Political singing played an especially large role in the organizations of reformers concentrating upon issues like temperance and abolitionism. While Democrats unequivocally rejected such reformers as busybodies, the Whig Party's largely native-born, Protestant consituency naturally overlapped with reformers.
Reformers quickly tired of the Whig Party's attempts to compromise on controversial issues, and formed third parties on several occasions. In 1844 abolitionists formed the Liberty Party. In 1848 other opponents of southern slavery organized the Free Soil Party, and in 1856 the current of anti-immigrant activism within some reform communities culminated with the rise of the American Party.
While the second party system deeply influenced American community life in this period and brought record numbers to the polls, it ultimately failed to forestall the sectional crisis the nation's founders had so feared. By the 1850s the Democratic Party had become a mouthpiece for powerful southern interests, and even alienated many of its northern members. The Whig Party, for its part, came undone. Many of its members formed the new Republican Party, which opposed the expansion of slavery into the western territories.
The sectional crisis emerged from the struggle to organize and define these territories, wrestled from Mexico in the Mexican War. For decades Congress and the second party system had maintained a delicate political balance. In 1820 the Missouri Compromise had initiated this balance by admitting Maine as a free state and Missouri as a slave state, while drawing an imaginary line across the as-yet unsettled West, dividing northerly free territories from southernly areas that were to be open to slavery.
In 1850 another tortuous political compromise seemed to perpetuate this balance, but it quickly gave way before a rising tide of mutual distrust and recrimination. For decades the South had maintained its political standing through a clause in the Constitution that counted slaves as three-fifths of a single individual in determining the South's population. Thus the South benefited from a disproportionate Congressional delegation although slaves could not, of course, vote.
This provision infuriated northerners who sought to challenge southerners' political power in Congress. Increasingly many northerners believed that southerners intended to use their political clout to open the entire nation to slavery, and pointed to a sinister "slave power" that distorted American politics and defeated the popular will. Southerners, for their part, feared that the rapidly growing North intended to strip them of their rights and take their slaves. Many southerners considered this awful fate a form of slavery itself.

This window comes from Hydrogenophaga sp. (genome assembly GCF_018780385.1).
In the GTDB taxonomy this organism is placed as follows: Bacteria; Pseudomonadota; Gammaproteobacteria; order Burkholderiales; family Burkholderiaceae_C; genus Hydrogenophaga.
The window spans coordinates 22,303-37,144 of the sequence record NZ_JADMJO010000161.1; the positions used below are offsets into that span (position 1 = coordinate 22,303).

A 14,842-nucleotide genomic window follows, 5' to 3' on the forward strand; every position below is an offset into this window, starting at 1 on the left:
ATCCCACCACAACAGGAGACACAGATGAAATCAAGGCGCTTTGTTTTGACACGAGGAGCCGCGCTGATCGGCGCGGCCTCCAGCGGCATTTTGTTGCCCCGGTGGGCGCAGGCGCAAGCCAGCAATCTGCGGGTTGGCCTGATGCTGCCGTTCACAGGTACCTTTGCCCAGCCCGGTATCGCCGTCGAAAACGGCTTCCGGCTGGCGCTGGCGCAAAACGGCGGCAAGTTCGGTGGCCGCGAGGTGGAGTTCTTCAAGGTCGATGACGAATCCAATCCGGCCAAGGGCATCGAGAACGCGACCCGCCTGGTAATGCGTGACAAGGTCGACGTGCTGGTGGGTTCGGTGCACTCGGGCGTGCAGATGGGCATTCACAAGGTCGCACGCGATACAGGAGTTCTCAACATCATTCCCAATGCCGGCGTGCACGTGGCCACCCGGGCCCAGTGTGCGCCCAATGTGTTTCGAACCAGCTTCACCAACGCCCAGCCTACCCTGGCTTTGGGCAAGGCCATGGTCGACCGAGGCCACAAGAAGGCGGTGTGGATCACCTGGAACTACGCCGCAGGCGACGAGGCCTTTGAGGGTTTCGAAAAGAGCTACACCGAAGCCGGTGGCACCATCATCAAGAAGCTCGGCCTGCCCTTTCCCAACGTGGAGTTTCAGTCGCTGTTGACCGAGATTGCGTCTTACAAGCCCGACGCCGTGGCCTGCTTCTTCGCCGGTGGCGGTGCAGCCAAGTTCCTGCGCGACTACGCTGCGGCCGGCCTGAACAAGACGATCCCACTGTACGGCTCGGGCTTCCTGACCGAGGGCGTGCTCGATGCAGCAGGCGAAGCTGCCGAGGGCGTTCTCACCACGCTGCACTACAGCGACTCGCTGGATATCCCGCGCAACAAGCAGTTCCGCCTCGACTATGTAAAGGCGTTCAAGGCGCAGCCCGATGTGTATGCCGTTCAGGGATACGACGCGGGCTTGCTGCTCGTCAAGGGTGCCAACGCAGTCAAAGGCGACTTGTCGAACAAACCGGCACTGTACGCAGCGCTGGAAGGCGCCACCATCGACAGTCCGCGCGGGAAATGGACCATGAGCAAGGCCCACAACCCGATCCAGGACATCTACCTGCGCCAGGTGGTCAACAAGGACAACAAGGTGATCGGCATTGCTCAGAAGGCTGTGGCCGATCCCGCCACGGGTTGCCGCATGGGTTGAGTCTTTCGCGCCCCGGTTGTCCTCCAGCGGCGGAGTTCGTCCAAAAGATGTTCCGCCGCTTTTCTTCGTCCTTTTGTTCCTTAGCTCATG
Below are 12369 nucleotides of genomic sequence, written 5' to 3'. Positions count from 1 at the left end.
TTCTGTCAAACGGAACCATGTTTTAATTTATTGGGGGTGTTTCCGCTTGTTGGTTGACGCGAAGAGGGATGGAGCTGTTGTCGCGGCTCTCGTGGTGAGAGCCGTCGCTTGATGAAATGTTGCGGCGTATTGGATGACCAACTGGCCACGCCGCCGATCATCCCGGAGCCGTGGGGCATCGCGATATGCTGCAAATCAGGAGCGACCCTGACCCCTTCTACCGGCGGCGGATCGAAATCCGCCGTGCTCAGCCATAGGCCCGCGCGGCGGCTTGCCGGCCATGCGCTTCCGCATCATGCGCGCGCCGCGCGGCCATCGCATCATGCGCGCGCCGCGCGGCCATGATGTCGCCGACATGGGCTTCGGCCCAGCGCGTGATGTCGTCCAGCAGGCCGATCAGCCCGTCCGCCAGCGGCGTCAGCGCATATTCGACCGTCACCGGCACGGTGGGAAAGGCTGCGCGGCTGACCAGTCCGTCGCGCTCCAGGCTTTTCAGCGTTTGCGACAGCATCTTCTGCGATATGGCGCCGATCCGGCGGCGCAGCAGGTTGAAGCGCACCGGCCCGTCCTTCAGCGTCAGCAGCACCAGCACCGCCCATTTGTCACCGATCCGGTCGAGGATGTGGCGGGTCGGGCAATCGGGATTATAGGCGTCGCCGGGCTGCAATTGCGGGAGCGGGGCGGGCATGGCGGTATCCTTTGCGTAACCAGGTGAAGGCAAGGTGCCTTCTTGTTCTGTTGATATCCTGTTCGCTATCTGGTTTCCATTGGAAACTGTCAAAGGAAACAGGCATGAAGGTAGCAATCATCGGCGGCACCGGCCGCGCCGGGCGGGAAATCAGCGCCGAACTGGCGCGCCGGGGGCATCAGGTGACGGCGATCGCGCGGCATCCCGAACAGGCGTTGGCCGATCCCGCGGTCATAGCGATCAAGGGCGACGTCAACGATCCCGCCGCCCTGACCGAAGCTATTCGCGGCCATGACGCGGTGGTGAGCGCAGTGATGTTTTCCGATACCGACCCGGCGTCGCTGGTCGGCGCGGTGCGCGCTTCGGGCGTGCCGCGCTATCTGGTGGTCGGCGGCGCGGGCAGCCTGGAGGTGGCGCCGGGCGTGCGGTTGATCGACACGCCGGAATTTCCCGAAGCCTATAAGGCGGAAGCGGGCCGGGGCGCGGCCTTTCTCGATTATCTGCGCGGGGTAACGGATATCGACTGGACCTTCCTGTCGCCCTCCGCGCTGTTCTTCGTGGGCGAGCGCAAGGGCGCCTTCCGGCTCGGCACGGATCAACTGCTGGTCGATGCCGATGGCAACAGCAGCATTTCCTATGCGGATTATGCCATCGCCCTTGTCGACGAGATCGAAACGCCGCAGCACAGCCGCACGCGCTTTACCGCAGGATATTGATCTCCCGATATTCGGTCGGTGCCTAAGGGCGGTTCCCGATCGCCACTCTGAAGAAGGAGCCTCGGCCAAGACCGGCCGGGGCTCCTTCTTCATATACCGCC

In the 1850s this sectional crisis slowly unraveled the political parties and pushed the nation toward Civil War. In 1856 Chief Justice Roger Taney seemed to justify many northerners' paranoia with the controversial Dred Scott decision, which sought to open the entire nation to slavery. Democratic President James Buchanan, himself a Pennsylvanian, increasingly gave in to southern demands in a vain hope to preserve the Union.
When Abraham Lincoln ran for the presidency in 1860 the second party system had shattered beyond repair. As a representative of the new Republican Party, Lincoln drew support from northerners alone. He did not bother to campaign in the South. The Democratic Party ran two candidates. One, the Kentuckian John Breckinridge, ran as a defender of slaveholders' rights in the tradition of James Buchanan. The Illinoisan Stephen Douglas ran as a spokesman for "popular sovereignty," the misguided hope that the principle of local control could somehow remove the slavery issue from the national political agenda. And the former Whig John Bell contested the election as a representative of the Constitutional Union Party (dubbed "the Old Gentlemen's Party" by its opponents), who believed that the slavery controversy might go away if Americans simply ignored it.
This four-way electoral race illuminated American politics' chaotic state. Compromise was no longer an option. When Lincoln won election with a strong showing in the North, and well beneath 50% of the popular vote, southern states began preparations for secession from the Union. When Lincoln took office in March of 1861, disunion was at hand.
For more information about politics in the 19th century, please see Lincoln/Net's Getting the Message Out! National Political Campaign Materials, 1840-1860 (http://dig.lib.niu.edu/message/) Web site.